Temperature changes play a very important role in nature, thus heating plays a very important role in evaporation, and as such, in the dehydration of old buildings.
Let's look at some of the fundamental differences between warm and cold air.
- Warm air expands, becomes lighter and thus rises. The pressure of light "fluffy" air is also less.
- Cold air, on the other hand, is denser and heavier and as a result, sinks. The pressure of the dense cold air is higher.
Thus we can establish a direct relationship between temperature and pressure: warm light air has less pressure, cold dense air has more pressure. Changes in temperature thus translate to changes in pressure.
The temperature of the walls will also vary due to heating, the cooling effect of the ground different environmental factors, and horizontal and vertical temperature gradients will form.
Generally speaking, the base of the walls will be cooler than their top, and the internal face of the walls will be warmer than the outer face, due to heating.
The temperature gradient of the walls also affects the capillaries, creating a temperature difference between the upper and lower part of capillaries - the bottom of the capillaries being cooler than the top.
Temperature differences translate to pressure differences, resulting in higher pressure at the base of the capillaries and lower pressure on the top. This pressure difference creates a lifting effect inside the capillaries.
If the capillaries are empty, then due to the pressure difference, air will move upwards, resulting in ventilation and the dehydration of the capillaries or of the building fabric. However, if the capillaries are partially or fully filled with salt water, the pressure difference will move the water column upwards, resulting in the upward movement of water inside the capillaries.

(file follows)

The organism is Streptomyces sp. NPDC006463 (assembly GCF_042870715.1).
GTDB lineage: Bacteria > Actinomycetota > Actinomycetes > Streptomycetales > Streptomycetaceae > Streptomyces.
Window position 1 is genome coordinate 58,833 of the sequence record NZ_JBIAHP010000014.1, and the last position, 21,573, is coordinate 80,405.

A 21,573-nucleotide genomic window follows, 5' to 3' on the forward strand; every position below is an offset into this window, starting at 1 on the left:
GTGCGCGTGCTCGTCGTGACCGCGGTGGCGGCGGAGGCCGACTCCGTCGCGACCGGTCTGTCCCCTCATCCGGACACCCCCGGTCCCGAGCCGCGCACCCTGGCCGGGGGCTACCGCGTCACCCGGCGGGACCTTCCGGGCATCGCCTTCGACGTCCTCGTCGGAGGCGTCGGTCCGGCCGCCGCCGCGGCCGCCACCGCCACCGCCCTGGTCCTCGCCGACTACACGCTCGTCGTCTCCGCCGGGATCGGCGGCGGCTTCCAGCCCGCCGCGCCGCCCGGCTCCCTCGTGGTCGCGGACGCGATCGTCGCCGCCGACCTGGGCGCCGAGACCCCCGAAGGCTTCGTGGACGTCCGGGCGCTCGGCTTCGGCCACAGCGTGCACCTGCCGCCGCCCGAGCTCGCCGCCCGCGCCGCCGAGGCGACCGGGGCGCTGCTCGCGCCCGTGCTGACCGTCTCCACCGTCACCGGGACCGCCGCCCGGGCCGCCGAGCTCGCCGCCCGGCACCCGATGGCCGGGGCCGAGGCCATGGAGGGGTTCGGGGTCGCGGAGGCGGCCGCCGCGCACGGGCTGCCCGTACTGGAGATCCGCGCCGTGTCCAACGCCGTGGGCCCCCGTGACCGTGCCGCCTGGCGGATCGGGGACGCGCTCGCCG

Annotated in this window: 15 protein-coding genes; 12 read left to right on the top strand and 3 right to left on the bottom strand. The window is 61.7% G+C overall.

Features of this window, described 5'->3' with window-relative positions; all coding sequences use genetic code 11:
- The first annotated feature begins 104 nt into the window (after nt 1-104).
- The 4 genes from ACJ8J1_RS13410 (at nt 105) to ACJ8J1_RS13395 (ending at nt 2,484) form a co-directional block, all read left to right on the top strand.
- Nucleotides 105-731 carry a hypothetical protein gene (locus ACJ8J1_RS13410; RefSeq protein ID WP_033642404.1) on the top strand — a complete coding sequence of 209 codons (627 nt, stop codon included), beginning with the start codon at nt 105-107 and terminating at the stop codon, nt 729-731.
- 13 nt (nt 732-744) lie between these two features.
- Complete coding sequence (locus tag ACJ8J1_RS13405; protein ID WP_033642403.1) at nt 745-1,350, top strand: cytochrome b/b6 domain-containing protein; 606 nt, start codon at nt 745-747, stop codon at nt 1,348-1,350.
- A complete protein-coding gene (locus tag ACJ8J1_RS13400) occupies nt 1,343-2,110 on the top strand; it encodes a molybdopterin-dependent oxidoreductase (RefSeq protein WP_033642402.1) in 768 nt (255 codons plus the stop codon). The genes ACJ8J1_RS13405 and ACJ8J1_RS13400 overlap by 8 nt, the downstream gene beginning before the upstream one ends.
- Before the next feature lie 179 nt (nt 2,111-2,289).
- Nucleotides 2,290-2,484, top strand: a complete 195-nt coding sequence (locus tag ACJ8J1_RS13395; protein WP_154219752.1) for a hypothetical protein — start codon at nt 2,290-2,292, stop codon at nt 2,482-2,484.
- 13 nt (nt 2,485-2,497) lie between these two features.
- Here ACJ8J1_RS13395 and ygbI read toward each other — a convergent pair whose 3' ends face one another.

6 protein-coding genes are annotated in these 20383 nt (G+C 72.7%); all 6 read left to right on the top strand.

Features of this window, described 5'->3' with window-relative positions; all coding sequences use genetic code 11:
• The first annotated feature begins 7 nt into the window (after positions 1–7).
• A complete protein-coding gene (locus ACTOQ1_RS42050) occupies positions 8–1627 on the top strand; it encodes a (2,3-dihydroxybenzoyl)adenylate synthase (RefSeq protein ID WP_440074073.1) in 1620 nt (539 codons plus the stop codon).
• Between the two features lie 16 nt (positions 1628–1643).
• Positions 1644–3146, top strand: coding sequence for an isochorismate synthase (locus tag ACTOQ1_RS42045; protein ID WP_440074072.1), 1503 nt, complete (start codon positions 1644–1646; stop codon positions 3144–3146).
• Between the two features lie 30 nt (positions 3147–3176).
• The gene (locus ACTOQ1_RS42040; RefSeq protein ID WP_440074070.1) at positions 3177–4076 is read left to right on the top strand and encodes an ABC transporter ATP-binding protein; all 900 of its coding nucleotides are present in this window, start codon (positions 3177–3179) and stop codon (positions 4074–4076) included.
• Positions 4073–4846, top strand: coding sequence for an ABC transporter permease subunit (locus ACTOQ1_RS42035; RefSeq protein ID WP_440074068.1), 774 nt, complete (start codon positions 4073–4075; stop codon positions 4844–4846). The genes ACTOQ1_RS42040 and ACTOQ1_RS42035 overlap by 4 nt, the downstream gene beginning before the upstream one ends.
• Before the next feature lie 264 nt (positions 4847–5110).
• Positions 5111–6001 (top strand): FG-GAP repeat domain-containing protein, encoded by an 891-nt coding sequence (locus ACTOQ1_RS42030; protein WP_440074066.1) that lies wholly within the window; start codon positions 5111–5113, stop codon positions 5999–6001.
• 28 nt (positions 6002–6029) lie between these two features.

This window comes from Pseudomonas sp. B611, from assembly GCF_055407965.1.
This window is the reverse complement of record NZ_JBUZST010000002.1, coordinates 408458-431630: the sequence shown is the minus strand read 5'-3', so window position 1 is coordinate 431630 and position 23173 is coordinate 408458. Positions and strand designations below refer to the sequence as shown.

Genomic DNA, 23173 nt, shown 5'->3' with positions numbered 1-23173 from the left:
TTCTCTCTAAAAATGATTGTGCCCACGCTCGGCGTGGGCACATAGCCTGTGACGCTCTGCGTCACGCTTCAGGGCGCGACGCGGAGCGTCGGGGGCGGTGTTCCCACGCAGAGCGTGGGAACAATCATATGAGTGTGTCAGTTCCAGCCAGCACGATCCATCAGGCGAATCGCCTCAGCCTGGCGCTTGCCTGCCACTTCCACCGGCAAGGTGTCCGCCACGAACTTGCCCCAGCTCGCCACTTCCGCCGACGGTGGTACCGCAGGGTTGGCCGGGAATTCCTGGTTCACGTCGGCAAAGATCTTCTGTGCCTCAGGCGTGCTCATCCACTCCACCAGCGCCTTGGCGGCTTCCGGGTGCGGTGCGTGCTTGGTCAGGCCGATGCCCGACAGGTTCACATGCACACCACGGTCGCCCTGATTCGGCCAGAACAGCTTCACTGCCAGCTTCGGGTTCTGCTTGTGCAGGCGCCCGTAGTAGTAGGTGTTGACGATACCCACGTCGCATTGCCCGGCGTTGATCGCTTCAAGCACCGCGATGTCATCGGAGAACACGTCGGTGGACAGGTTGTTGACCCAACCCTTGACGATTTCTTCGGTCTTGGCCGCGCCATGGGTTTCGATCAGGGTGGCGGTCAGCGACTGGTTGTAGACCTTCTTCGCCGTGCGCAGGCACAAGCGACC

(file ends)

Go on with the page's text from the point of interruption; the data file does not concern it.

As the walls capillaries rest on the soil and thus - in lack of a damp proof course - the capillaries are connected with the soil and to an unlimited supply of water through the water table, the rise of the moisture inside the capillaries will become an ongoing process, and will become one of the "pumping" mechanism of rising damp.
Why Heating Alone Will not Dry a Building from Rising Damp?
Although drying a building with heating is a logical idea, there is one major oversight here: the base of the building stays connected to the soil and water table with a technically unlimited supply of water.
If the water table would be disconnected from the wall capillaries, heating indeed would work, as the limited amount of water from the wall fabric would gradually evaporate and the wall would dry out.
However, because the base of the walls is connected to an unlimited supply of water, the pressure difference created by heating just draws more and more water and salts upwards, resulting in the breakdown of the building fabric by salt crystallization. Thus in itself, heating accelerates the breakdown of the building fabric.
To make heating work you MUST break the permanent connection of the walls from the water table which involves the additional installation of a damp proof course (DPC). Without the presence of a workable DPC which would disconnect the building from the water table, heating alone can not dry out the walls, only the surface.
There is a hidden element here: the APPARENT workability of heating. Often when people move into an old building they turn on the heating AND replaster the walls in the same time. The redecoration itself HIDES the problem for a few years, creating the impression that heating alone has worked and solved the problem of rising damp.
This is just a temporary affair, an apparency. Behind the plaster the rise of water and salts continue and after the breakdown of the plaster, in a few years, the rising damp problem returns.